One might expect the teenaged Permelia to affirm her love affair with her fiancé John B. Ford, but her testimony is a bit coy when it comes to the matter. Because Permelia was under twenty-one, a guardian ad litem (a neutral party who typically does not represent either plaintiff or defendant) was appointed to represent her interests in the case.

This guardian, John H.A. Henry, filed the following answer on behalf of Permelia: “The morning before his death and in his last sickness, and when he believed he was near death and would not recover but would die from that sickness, [John B. Ford] gave to this respondent a small roll of banknotes, which she afterwards ascertained amounted to $160 and no more, but this was an absolute, unconditional gift accompanied by the delivery of possessions, and she retained the possessions until she handed it over to her codefendant Wall for safekeeping. The gift she presumed was induced by reasons set forth in the answer of her mother and not necessary here to be repeated; whether they were honorable or fraudulent she is willing to submit to the chancellor.”

Permelia’s response seems oddly indirect about her alleged engagement. One would expect a girl in her teens to affirm this detail in more emphatic terms, especially since her presumed fiancé was taken so tragically from her. Also, the truthfulness of an engagement claim hardly seems the kind of thing one would defer to a court about.

The indirect rhetoric here also saves little time or space; one could write, “This respondent had been engaged to be married to the deceased” in the same number of words, or fewer. Permelia’s answer reads as if this claim caused her or her guardian some measure of discomfort.

Perhaps Permelia knows this claim to be untrue or overstated; perhaps her guardian does not want to make her vulnerable to a perjury charge precipitated by her mother’s claim; or perhaps the guardian is uncomfortable addressing matters of the heart in a legal document.

Genealogist Jerry Long, serving as a guest columnist for Harry Tinsley in the Hartford Times-News column “Lineage Lines,” on Feb. 1, 1996, briefly referenced this lawsuit: “In settling John B.’s estate, Miss Permelia Ford, daughter of John W. and Cynthia, refers to John B. Ford as ‘her cousin’ and stated that they were to have been married within a few days of his death …” (15-B).

However, explicit statements about this engagement are not made by Permelia herself, but by others–Cynthia Ford and Richard Wall–in their formal answers and depositions.

The only independent party to confirm the alleged engagement of Permelia and John B. Ford is Elizabeth Benton, though other aspects of her July 2, 1836, testimony problematize Cynthia and Permelia’s claim, such as Cynthia’s assertion to Elizabeth John left only $10 to Permelia.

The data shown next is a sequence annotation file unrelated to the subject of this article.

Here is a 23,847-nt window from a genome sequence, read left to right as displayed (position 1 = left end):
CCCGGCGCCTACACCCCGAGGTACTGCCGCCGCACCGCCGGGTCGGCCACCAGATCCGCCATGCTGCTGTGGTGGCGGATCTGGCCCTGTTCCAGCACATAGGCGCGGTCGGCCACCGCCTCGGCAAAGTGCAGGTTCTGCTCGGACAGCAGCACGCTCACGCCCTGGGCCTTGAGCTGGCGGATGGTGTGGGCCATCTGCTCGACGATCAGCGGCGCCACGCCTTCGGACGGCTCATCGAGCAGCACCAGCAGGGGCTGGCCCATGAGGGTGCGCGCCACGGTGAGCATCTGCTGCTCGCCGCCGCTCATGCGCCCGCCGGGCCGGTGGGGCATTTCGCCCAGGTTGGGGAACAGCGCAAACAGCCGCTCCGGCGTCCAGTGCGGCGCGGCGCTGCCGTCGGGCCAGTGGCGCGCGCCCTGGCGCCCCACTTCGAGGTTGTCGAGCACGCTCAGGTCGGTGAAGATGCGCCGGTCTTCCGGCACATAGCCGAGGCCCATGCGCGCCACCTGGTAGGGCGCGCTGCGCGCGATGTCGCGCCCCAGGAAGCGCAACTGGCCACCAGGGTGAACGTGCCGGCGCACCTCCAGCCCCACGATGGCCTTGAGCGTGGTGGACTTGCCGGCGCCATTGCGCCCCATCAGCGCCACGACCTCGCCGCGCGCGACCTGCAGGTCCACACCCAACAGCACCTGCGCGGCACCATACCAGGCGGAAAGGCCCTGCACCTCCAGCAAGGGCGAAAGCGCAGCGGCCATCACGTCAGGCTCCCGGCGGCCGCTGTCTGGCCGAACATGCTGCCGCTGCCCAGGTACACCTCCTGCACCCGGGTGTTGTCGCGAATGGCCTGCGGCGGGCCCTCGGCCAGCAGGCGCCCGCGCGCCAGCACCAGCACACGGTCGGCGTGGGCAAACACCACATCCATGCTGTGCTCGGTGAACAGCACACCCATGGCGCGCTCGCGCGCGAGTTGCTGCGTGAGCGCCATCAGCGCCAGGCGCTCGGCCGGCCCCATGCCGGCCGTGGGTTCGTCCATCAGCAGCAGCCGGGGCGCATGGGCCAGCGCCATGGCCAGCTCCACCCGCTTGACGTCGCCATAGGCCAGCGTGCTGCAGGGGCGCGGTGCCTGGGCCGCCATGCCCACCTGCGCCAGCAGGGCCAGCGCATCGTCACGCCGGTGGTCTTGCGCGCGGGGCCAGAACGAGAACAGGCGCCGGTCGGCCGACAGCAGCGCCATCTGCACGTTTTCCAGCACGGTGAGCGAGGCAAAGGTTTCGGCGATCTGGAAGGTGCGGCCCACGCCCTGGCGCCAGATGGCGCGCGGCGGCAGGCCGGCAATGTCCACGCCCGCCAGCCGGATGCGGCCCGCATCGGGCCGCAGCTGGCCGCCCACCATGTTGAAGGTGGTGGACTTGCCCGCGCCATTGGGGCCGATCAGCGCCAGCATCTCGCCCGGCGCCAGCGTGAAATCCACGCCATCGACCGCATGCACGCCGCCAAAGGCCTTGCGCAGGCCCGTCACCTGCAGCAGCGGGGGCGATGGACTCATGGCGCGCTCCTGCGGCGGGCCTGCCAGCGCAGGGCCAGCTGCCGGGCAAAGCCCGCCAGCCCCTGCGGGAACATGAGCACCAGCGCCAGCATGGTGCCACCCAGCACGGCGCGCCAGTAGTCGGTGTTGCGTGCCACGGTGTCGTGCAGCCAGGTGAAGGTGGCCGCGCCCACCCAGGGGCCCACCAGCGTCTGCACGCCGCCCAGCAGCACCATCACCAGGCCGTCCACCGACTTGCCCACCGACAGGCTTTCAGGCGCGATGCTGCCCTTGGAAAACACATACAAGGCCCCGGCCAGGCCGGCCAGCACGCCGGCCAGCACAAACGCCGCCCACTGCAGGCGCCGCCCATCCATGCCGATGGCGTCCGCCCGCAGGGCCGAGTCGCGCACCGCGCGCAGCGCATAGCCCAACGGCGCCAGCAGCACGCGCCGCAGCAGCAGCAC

Later in Elizabeth’s deposition we witness this exchange:

“[Question]: ‘Did you or did you not have a conversation with Miss Permelia Ford shortly after the death of John B. Ford relative to the money of John B. Ford? If yes, what was that conversation?’

Answer: ‘Yes. On Wednesday after the death of John B. Ford, in a conversation with Miss Permelia Ford about the money of John B. Ford, she said that mortal man should not have it. I told her I thought that was more than she could do if he was her lawful husband and his debts not paid, and asked her if he gave her the money. She replied, ‘No, he did not,’ but then confirmed he gave it to her, but she did not know what for but to take care of. As he wanted it, he called for it and she handed it to him, and when he had taken out some, he would hand it back. She said she did not know how much money he left, but she thought there was about [illegible] dollars and said it was all in large bills.’

[Question]: ‘In the conversation [aforestated], to what reason did Permelia assign for wishing to keep the money?

Answer: ‘None in particular that I recollect of, except that she said she thought if there was any thing, she had the best right to it of any other person.’

[Question]: ‘Did you not hear John B. Ford tell his mother that if he lived, he and Permelia were to have been married?’

Answer: ‘I did.’”

Gavin Richardson is a native of Hancock County, Kentucky, with family roots in Ohio County as the son of Beverly (Ford) Richardson and grandson of Grace (Moore) Ford and Charles E. Ford. Gavin earned a B.A. in English and Classics from Vanderbilt University and a Ph.D. in English from the University of Illinois. He is Professor of English at Union University in Jackson, Tennessee. He is married with three sons, and is the great-great-great-great grandson of John W. and Cynthia Ford profiled in this essay.